The Projected Out of Stock Occurrences Metric may be calculated as a count of rows that match the report details. No summations of quantities or other calculations are required for this metric. For this calculation, it can be assumed that: information will be updated at least one month into the future; the preferable duration will be the planning duration; and all date selections are made based on the projected stock out date.
 The Current Projected On-Hand Decomposition Metric may be calculated as the prior period's projected on-hand inventory minus the total of the scheduled receipts, frozen assignments, planned orders, total arrivals, and total in-transits minus the total demand.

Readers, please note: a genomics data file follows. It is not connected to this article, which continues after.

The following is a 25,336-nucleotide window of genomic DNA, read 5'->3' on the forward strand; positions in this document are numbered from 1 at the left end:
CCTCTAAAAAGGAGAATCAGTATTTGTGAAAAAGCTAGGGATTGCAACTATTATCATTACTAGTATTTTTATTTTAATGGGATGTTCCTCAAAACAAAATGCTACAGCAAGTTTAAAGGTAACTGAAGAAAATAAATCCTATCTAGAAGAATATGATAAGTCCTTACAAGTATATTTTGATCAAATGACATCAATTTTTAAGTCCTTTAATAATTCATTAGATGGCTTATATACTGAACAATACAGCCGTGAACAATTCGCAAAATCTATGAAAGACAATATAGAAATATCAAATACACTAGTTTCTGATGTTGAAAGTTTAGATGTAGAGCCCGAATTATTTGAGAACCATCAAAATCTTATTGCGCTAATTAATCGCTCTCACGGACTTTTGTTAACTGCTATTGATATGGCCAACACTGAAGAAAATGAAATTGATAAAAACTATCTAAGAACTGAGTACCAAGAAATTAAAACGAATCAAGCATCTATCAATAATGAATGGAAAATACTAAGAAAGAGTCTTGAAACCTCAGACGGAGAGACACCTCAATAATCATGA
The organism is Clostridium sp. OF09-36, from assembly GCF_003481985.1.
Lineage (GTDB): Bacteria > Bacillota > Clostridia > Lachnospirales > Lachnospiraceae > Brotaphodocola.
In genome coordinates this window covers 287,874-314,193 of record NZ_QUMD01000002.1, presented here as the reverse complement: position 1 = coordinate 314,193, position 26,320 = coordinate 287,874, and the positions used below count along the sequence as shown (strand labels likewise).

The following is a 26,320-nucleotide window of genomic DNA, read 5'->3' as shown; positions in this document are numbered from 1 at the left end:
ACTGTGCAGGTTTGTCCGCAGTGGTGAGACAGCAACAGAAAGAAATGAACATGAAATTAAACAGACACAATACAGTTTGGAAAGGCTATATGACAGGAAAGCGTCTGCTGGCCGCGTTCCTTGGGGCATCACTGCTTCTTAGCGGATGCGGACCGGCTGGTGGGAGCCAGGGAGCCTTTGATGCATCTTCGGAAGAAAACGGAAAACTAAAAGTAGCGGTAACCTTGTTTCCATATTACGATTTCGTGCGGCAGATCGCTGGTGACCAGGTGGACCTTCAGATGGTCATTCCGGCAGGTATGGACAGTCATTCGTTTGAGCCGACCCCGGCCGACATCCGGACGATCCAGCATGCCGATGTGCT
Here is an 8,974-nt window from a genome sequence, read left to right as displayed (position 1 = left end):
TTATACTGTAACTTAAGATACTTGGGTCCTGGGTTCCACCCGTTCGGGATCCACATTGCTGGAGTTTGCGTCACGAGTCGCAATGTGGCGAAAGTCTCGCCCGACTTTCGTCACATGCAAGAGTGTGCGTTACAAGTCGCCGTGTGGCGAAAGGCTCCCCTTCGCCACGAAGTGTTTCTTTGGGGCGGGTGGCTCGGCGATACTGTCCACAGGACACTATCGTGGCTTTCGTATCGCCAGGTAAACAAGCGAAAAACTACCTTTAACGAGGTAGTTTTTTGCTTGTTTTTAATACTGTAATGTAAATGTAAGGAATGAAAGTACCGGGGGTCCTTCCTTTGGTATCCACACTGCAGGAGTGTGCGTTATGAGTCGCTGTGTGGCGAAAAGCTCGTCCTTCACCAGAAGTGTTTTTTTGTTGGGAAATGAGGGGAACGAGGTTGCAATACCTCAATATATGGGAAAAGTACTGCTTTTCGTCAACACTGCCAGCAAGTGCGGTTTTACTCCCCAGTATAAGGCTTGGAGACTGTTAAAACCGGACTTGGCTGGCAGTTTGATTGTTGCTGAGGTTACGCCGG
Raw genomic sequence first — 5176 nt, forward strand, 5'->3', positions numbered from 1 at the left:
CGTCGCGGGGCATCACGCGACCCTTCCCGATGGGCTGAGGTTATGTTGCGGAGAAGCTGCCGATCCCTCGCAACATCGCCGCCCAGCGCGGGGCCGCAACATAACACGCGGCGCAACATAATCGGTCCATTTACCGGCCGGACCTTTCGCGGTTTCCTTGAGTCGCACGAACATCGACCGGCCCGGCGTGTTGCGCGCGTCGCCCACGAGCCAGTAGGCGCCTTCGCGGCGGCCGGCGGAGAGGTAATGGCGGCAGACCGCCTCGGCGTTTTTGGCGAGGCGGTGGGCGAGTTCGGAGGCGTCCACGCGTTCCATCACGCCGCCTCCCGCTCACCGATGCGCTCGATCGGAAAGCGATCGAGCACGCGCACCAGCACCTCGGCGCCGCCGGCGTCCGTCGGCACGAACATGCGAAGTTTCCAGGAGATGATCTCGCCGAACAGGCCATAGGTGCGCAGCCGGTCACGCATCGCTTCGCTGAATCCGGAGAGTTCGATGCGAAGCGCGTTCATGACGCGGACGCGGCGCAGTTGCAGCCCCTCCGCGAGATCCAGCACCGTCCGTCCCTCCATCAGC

Current Projected On-Hand Decomposition Metric=Prior Projection On Hand Inventory−(scheduled receipts+frozen assignments+planned orders+total arrivals+total in-transits−total demand)
 Here, it may be assumed for purposes of calculation that the data are displayed from the most current generation available and/or generations cannot be compared to actuals due to on-hand information not being readily available at this granular level.
 The Days of Supply Metric may be calculated as the quotient of the inventory value for the current period divided by the cost of goods sold (COGS) value over the period. This result is then divided by the number of days in the period:
Days of Supply Metric=(Inventory value/COGS value)/Number of Days in Period